Course Schedule

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Course Listing for EDUCATIONAL STUDIES - Fall 2021 (ALL: 09/07/2021 - 12/21/2021)
Class
No.
Course ID Title Credits Type Instructor(s) Days:Times Location Permission
Required
Dist Qtr
3310 EDUC-200-01 Analyzing Schools 1.25 LEC Castillo, Elise TR: 9:25AM-10:40AM TBA SOC  
  Enrollment limited to 29 Waitlist available: Y Mode of Instruction: In Person  
  Also cross-referenced with CLIC
  NOTE: 8 seats reserved for first year students.
  This course introduces the study of schooling within an interdisciplinary framework. Drawing upon sociology, we investigate the resources, structures, and social contexts which influence student opportunities and outcomes in the United States and other countries. Drawing upon psychology, we contrast theories of learning, both in the abstract and in practice. Drawing upon philosophy, we examine competing educational goals and their underlying assumptions regarding human nature, justice, and democracy. In addition, a community learning component, where students observe and participate in nearby K-12 classrooms for three hours per week, will be integrated with course readings and written assignments.
1871 EDUC-200-20 Analyzing Schools 1.25 LAB Wong, Jia-Hui Stefanie TBA TBA SOC  
  Enrollment limited to 29 Waitlist available: Y Mode of Instruction: In Person  
  Also cross-referenced with CLIC
  NOTE: Each student must reserve a 3-hour block of time in their weekly schedule (anytime between 9am-3pm weekdays) for a community learning placement in a neighborhood Hartford public school, to be arranged by the instructor during the first week of the course.
  NOTE: This is the placement section for the EDUC 200 lecture.
  This course introduces the study of schooling within an interdisciplinary framework. Drawing upon sociology, we investigate the resources, structures, and social contexts which influence student opportunities and outcomes in the United States and other countries. Drawing upon psychology, we contrast theories of learning, both in the abstract and in practice. Drawing upon philosophy, we examine competing educational goals and their underlying assumptions regarding human nature, justice, and democracy. In addition, a community learning component, where students observe and participate in nearby K-12 classrooms for three hours per week, will be integrated with course readings and written assignments.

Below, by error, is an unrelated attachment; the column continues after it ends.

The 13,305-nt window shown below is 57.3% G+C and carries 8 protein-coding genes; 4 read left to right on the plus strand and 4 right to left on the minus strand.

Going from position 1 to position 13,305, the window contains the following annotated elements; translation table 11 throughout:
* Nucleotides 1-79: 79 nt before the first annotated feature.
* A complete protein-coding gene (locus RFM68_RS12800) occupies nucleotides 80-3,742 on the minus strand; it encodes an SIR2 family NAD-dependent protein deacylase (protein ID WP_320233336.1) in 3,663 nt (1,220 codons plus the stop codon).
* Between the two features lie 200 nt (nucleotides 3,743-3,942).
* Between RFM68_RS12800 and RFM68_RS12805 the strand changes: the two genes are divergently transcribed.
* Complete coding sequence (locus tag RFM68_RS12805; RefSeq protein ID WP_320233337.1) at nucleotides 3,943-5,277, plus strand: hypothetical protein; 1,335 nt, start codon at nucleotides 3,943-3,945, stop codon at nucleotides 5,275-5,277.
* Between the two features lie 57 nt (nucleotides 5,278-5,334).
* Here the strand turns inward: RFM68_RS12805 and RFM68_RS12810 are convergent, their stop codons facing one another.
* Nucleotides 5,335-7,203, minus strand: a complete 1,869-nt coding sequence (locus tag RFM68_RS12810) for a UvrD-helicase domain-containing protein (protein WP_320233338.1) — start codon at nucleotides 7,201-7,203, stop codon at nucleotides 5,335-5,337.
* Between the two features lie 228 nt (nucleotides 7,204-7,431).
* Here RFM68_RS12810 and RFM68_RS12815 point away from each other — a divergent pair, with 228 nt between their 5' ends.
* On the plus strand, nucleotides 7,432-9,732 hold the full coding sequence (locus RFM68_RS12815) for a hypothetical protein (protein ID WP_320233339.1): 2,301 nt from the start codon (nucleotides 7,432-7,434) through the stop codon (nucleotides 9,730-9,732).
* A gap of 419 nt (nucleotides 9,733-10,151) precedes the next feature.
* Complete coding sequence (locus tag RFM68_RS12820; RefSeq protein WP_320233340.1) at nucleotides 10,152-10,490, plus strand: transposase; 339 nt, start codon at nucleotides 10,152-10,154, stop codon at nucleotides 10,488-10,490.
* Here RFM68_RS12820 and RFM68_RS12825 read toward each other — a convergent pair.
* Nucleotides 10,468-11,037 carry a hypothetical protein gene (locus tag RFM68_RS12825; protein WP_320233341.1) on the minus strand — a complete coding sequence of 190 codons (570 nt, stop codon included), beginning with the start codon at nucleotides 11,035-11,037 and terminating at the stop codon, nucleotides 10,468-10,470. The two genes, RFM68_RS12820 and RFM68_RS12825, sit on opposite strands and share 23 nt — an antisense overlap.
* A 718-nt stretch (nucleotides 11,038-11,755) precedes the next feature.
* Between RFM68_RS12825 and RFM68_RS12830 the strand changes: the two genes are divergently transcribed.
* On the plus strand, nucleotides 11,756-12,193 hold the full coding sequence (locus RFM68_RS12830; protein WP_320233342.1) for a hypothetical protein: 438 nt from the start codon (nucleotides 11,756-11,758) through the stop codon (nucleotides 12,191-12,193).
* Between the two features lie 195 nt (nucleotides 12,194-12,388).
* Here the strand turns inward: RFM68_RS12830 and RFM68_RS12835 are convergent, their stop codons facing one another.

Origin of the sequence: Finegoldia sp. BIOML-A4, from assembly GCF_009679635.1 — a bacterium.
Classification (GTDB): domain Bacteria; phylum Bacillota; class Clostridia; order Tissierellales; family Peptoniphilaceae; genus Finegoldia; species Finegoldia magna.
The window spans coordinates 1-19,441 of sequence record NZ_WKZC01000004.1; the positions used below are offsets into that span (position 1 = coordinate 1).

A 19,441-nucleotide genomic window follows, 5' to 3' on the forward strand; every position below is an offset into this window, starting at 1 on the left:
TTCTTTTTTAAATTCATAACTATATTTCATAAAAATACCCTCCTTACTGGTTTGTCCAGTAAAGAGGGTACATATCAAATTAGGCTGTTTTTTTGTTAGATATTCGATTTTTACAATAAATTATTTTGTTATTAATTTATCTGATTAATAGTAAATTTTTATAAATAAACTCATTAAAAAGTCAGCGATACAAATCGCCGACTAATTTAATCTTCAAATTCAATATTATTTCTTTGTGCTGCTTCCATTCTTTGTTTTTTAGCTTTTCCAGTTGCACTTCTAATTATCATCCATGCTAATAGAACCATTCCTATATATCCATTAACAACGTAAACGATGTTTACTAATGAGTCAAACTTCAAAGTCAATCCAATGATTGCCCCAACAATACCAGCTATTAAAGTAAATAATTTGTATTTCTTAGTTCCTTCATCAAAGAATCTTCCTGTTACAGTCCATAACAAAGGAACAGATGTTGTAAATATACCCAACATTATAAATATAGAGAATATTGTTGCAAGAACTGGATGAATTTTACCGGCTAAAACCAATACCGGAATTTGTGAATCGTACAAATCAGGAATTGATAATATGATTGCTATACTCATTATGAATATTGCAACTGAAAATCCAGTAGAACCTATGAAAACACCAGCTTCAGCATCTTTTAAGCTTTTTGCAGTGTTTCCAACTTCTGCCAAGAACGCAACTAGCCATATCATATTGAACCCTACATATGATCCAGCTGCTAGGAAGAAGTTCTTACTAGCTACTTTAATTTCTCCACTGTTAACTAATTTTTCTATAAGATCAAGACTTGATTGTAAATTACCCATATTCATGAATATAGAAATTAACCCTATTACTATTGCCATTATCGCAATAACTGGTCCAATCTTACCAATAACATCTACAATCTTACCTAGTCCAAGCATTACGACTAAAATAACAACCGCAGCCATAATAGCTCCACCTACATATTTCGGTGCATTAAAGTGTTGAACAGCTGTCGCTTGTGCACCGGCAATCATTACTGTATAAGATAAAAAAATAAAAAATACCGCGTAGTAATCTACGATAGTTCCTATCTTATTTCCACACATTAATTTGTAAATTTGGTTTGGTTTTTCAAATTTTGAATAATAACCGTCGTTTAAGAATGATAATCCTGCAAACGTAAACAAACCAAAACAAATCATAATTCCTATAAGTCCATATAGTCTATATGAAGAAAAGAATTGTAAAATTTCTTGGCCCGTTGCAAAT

3421 EDUC-206-01 Data Visualization for All 1.00 SEM Dougherty, Jack TR: 2:55PM-4:10PM TBA NUM  
  Enrollment limited to 19 Waitlist available: Y Mode of Instruction: In Person  
  Also cross-referenced with CLIC, PBPL, RHET, URST
  How can charts and maps tell meaningful stories? How can they mislead us from the truth? In this introductory hands-on course, we will create data visualizations in order to better understand design principles and develop a critical analysis of the field. Students will learn skills in both quantitative reasoning and digital storytelling as we advance from beginner tools to editing code templates. For the community learning component, our class will build interactive charts and maps on a public policy issue with a Hartford-area partner organization. No coding experience is necessary, but curiosity is required.
2430 EDUC-303-01 Sociology of Education 1.00 SEM Douglas, Daniel MW: 11:30AM-12:45PM TBA SOC  
  Enrollment limited to 19 Waitlist available: Y Mode of Instruction: In Person  
    Cross-listing: SOCL-303-01
  PR: EDUC200 or SOCL101
  This course will examine and apply a sociological perspective to education and schooling. It will examine the ways that formal schooling influences individuals and the ways that culture and social structures affect educational institutions. It begins by surveying texts which look at education and schooling from different viewpoints within sociological theory (including but not limited to: functionalism, rationalization, conflict theory, cultural studies, feminism, and intersectionality).The course then examines contemporary issues affecting US and international educational systems, considers proposed reforms, and discussed alternatives to schooling. In addition to weekly written assignments, students will complete a secondary data analysis project related to an educational topic of their choice.
3312 EDUC-309-01 Race Class & Educ Policy 1.00 SEM Castillo, Elise TR: 1:30PM-2:45PM TBA SOC  
  Enrollment limited to 24 Waitlist available: Y Mode of Instruction: In Person  
  Also cross-referenced with CLIC, PBPL, WMGS
  Prerequisite: C- or better in Educational Studies 200 or permission of instructor.
  How do competing theories explain educational inequality? How do different policies attempt to address it? This class will consider the intersections of race, class, gender, and sexuality in the examination of educational inequality. Possible topics include economic and cultural capital, racial/gender/sexual identity formation, desegregation, multiculturalism, detracking, school choice, school-family relationships, and affirmative action. Student groups will expand upon the readings by proposing, implementing, and presenting their research analysis from a community learning project.
3313 EDUC-320-01 Anthropology & Education 1.00 SEM Wong, Jia-Hui Stefanie TR: 10:50AM-12:05PM TBA SOC